The important change is the addition of a 3/16-inch-thick drainage mat material or open plane between the water-resistive barrier and the cement plaster. This new requirement then covers Types III, IV and V, which includes a significant portion of the IBC-built multifamily construction market. The wording in the International Residential Code is similar, so this change will impact all forms of residential construction where wood-based sheathing is specified.
What Have the Manufacturers Done to Comply with the Changes?
Drainage mats have been around for years in below grade waterproofing, and more recently many building envelope consultants have been implementing drainage mats into stucco assemblies. Today, there are several brands and types of drainage mats to choose from that can drain excess moisture and improve ventilation. Drainage mats can be made from a polymer core of fused entangled filaments, plastic dimpled boards, or textured housewrap to name just a few
Rainscreen (drainage mat) used in a stucco assembly. Credit: Keene Building Products
However, when it comes to purchasing the accessories for stucco assemblies utilizing drainage mat it can be a little tricky. Reason being, most manufacturers roll form all their stucco accessories in predetermined ground sizes for traditional stucco assemblies. Traditional stucco ground sizes are between 3/8 inch and 7/8 inch and they are readily available nationwide. When utilizing drainage mat, which can be anywhere between 3/16 to 1/2 inch thick, into the stucco assembly, it will change the overall ground size of the stucco accessory. These types of stucco accessories will require 1-1/8 to 1½ inch ground size.
Stucco accessory manufacturers are just now starting to catch on and some will offer custom ground sizes. Other manufacturers are taking an active lead in this area and are not only offering custom ground sizes, but are also offering stucco accessories that will maximize the drainage. Both drainage and ventilation can be maximized when the open weep slots are in alignment with the drainage mat.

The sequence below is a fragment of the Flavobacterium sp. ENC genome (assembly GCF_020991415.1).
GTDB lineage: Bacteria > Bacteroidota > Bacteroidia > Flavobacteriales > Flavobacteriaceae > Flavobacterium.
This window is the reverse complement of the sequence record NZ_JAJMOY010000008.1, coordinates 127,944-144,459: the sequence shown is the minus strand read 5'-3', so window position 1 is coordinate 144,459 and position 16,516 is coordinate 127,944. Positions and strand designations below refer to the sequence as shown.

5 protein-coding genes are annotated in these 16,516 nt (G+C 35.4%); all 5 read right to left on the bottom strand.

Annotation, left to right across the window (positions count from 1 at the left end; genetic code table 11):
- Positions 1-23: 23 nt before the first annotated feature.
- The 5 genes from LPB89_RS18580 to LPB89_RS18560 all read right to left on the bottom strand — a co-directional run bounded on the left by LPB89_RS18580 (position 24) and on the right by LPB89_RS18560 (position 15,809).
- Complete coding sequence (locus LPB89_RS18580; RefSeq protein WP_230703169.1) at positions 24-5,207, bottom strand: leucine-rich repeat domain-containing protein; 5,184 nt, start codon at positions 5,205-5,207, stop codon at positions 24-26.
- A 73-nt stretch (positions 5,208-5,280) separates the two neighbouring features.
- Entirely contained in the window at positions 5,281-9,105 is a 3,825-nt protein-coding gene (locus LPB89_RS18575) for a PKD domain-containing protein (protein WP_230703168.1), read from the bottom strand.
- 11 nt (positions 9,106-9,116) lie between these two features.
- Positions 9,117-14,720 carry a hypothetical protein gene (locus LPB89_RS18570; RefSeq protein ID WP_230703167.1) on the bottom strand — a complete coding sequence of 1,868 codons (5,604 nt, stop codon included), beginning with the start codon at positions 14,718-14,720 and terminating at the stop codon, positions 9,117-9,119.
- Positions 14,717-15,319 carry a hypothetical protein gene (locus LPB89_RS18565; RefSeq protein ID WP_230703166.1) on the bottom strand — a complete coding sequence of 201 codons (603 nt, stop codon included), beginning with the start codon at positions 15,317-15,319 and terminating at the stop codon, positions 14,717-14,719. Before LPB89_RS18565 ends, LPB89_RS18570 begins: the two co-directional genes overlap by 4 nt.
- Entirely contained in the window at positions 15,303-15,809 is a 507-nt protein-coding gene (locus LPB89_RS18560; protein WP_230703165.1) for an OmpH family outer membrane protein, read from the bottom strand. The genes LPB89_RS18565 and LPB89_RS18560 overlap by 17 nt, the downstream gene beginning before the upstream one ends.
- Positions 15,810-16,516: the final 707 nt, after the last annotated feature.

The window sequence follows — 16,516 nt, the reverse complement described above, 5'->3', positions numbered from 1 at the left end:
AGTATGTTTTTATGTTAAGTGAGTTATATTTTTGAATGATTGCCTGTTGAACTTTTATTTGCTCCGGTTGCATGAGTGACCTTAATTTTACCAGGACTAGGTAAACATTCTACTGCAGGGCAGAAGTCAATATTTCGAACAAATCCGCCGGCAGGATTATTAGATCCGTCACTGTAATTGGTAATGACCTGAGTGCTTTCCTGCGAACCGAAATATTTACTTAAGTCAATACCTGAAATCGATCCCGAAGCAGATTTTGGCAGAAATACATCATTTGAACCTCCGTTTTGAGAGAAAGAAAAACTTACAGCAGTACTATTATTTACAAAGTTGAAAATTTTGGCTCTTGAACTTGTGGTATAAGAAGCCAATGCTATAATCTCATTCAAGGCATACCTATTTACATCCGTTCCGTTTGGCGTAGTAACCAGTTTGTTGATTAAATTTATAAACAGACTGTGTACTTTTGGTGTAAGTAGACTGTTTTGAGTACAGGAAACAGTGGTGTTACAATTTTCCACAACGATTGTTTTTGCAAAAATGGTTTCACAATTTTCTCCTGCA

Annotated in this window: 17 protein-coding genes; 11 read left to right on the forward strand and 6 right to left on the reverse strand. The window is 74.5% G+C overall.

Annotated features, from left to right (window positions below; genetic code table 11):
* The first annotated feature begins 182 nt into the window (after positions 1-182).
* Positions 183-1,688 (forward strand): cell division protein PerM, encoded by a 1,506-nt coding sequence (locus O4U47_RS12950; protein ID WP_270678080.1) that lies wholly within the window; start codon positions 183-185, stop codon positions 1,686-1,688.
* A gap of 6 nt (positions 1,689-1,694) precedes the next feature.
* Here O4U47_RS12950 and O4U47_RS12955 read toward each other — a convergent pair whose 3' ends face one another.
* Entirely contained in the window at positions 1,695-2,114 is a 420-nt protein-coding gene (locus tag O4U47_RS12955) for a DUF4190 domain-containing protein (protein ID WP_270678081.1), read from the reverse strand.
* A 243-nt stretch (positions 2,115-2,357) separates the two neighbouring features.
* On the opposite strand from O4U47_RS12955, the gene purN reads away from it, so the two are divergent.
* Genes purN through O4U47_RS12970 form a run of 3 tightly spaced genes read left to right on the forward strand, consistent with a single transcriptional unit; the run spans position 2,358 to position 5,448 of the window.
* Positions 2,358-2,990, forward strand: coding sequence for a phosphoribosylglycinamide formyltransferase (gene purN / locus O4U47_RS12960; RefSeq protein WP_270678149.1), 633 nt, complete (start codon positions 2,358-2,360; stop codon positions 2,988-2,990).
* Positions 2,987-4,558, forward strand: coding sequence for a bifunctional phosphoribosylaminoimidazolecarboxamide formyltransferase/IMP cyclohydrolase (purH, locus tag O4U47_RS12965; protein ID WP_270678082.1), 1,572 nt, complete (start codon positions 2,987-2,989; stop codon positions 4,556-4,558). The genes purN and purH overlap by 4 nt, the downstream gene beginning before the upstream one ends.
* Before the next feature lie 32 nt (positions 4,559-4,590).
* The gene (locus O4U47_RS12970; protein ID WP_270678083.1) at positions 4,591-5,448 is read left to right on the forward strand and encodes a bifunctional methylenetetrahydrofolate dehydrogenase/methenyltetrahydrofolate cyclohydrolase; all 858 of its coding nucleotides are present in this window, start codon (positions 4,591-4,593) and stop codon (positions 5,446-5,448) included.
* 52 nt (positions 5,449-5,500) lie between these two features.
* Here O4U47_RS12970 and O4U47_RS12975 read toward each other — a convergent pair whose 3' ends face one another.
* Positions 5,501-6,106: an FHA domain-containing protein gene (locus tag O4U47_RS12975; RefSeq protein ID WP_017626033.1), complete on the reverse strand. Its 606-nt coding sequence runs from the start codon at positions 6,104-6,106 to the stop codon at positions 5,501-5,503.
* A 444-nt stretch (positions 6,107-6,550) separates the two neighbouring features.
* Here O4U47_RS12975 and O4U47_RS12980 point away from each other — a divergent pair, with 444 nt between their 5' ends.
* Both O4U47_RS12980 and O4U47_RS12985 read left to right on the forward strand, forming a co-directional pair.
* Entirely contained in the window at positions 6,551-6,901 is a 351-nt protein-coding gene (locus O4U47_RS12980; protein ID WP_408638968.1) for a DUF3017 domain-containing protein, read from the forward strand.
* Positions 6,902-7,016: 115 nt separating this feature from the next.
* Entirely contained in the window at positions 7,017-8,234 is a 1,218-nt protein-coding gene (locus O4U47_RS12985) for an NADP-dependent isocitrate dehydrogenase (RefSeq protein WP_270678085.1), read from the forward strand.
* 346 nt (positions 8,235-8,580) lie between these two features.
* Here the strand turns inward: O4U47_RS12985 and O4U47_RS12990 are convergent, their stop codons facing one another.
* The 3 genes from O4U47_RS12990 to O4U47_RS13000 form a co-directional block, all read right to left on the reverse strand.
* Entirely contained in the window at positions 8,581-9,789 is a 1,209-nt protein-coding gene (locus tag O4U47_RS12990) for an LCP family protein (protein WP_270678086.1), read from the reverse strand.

CEMCO Water Management offers a wide range of stucco accessories that provide a flashing with custom ground sizes. Stockton Products’ Tru-Weep line offers a complete line of stucco accessories specifically designed for accommodating drainage mats into stucco assemblies. This product line maximizes the drainage and ventilation by aligning the open-air slots with the drainage mat. This product line also prevents the weep holes from getting clogged with stucco because the slots are located directly under the drainage mat, not under the stucco coat.
When detailing your next stucco project that requires drainage mat, do your research, and look for single piece stucco accessories that will provide the proper ground size to accommodate the drainage mat. Look for stucco accessories that will also maximize the efficiency of the drainage mat. A little pre-planning in the beginning of the project can save unnecessary re-work at the end of the end of a project.
- IBC Changes Regarding Exterior Cement Plaster by: Robert Grupe
- 2021 I-CODES: STUCCO WRB ENHANCEMENTS by Jay Crandell, P.E., Applied Building Technology Group / ARES Consulting Published on February 3, 2021.
- SMA Tech Times: WRB For Portland Cement Plaster of Framed Walls
- Section 2510.6 of the IBC 2021